While promoting my book I Love Mondays this year, a few reporters asked why I didn't say more about men helping on the home front. Why do women always have to change our behavior, they asked? One told me that I was letting husbands off the hook. Wait, what? I created a book of pragmatic strategies for working mothers that they can use right away without depending on anyone's permission or participation. Of course I believe spouses (if they are in the picture) should divvy up the grunt work, and this looks different for each couple depending on salary, schedules, and personalities. How exactly they go about this often complicated process is not the point of my book.
So it has been interesting to follow the attacks over the last week on Facebook COO Sheryl Sandberg, who is launching a "Lean In" movement that teaches women practical ways to climb the career ladder. From what I have read, the movement is based on her book of the same title, which comes out this March, and gives women advice on how to exude self-confidence and "lean into" work opportunities rather than pulling away. Immediately the backlash started--most vocal right now is Princeton professor Anne-Marie Slaughter--insisting that Sandberg is a) too rich to be relatable to most women and b) that Sandberg's messages let companies off the hook for providing much needed family policies like flex time and family leave. According to Slaughter, Sandberg is "blaming the victim" by making women feel accountable for not getting ahead.
Let's not lump together Mayer and Sandberg just because they're both making news on work-life balance. One is contributing a potential solution to open doors for women, while the other has put into effect a policy that slams a door shut.
I understand Slaughter's point. After all, the U.S. is in dead LAST compared to other countries of similar economic development when it comes to work-family policies. We desperately need better policies. And Marissa Mayer of Yahoo! is not helping matters. This week we heard about Mayer's ban on telecommuting, which will deeply impact working mothers who need that flex time so they can continue to produce quality work while taking care of their children. If Mayer is using this ban to weed out telecommuting workers who are not productive, punishing everyone is not the way to do this. It is dreadful to me that the ban came from a smart, driven mom in the tech industry, who could have used her power for good.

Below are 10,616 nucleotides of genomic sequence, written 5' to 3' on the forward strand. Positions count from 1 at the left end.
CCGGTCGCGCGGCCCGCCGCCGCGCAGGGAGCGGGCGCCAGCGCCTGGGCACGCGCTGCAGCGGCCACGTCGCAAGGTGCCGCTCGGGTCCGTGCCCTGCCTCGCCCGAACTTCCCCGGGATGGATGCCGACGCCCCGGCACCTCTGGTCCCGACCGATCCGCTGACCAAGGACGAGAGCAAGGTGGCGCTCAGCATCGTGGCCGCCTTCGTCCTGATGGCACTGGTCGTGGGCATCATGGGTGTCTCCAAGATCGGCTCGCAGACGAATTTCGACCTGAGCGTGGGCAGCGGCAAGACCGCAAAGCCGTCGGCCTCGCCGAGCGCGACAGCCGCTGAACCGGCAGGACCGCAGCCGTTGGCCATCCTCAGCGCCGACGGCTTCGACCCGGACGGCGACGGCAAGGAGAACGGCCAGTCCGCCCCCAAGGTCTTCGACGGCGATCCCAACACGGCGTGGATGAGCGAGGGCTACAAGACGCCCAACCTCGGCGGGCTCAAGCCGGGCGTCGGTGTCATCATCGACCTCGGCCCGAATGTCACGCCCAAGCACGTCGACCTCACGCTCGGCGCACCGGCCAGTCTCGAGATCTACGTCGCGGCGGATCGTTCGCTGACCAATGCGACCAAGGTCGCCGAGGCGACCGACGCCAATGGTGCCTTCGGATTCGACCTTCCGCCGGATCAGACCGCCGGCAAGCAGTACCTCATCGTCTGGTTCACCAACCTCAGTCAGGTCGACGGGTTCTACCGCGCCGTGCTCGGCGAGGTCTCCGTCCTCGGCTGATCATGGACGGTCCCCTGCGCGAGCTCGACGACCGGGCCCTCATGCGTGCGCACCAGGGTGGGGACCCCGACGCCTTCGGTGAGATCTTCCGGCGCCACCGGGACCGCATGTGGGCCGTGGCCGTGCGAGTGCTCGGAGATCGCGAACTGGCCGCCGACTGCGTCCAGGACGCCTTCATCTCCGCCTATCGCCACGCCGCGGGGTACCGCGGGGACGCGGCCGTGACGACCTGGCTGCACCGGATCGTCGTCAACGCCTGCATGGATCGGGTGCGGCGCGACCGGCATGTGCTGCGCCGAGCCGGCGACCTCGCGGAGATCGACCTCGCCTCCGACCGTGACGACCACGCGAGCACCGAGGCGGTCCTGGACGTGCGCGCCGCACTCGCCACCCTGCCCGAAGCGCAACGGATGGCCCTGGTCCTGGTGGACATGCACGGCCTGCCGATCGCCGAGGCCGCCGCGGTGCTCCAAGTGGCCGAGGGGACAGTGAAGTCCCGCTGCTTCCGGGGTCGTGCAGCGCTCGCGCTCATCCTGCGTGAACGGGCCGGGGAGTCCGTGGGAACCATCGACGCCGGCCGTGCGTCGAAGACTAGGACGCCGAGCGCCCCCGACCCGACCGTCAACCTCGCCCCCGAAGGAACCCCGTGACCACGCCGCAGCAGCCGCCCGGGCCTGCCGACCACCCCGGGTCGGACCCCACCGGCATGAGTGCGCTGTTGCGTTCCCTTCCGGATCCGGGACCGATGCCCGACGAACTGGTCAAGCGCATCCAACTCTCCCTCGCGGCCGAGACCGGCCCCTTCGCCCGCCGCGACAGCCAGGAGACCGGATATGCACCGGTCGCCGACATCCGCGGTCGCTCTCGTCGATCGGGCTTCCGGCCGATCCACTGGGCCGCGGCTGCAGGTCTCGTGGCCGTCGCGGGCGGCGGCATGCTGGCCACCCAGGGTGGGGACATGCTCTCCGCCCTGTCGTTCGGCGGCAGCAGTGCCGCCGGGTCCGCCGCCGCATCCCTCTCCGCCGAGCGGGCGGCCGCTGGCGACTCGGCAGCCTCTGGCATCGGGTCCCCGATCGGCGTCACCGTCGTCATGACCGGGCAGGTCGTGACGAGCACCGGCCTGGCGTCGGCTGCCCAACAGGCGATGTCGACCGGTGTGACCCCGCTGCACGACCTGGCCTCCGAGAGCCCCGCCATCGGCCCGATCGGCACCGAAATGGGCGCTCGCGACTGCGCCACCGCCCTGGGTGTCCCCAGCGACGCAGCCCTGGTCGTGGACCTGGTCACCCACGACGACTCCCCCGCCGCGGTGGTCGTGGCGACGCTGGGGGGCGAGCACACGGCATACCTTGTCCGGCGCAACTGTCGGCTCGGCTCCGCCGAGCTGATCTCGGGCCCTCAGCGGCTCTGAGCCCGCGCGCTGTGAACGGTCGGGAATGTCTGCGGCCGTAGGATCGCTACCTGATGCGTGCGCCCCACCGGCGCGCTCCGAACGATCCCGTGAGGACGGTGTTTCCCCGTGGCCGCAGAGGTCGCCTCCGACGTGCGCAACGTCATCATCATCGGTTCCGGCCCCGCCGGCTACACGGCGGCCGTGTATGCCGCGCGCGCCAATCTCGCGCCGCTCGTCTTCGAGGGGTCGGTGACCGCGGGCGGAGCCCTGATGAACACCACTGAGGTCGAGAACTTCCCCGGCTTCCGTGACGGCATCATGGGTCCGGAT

So when I see the headlines today starting with "Sheryl Sandberg and Marissa Mayer," it infuriates me to see their names together. Whereas Mayer is taking a potential solution (telecommuting) off of the table, Sandberg is adding one. I haven't read Sandberg's book so I can't vouch for it, but it's hard to argue against teaching women practical skills that help us get ahead in the work world. We should also fight for more family-friendly policies in the workforce. I have no idea why these two goals are thought to be incompatible! And might I throw in that being rich hardly excludes one from being a role model that women can connect with (Um, Oprah). Plus, wouldn't we women want to hear from someone who has made it to the top? Who better than her to potentially advise the rest of us on getting our needs met at work?
So let's not lump together Mayer and Sandberg just because they're both making news on work-life balance. One is contributing a potential solution to open doors for women while the other has put into effect a policy that slams a door shut.
I am a journalist, filmmaker, author, wife, and mom to an 8-year-old daughter. My most recent project is I Love Mondays: And other confessions from devoted working moms. Other projects explore raising only children, happily ever after, raising strong girls, and hot topics for Jewish women.
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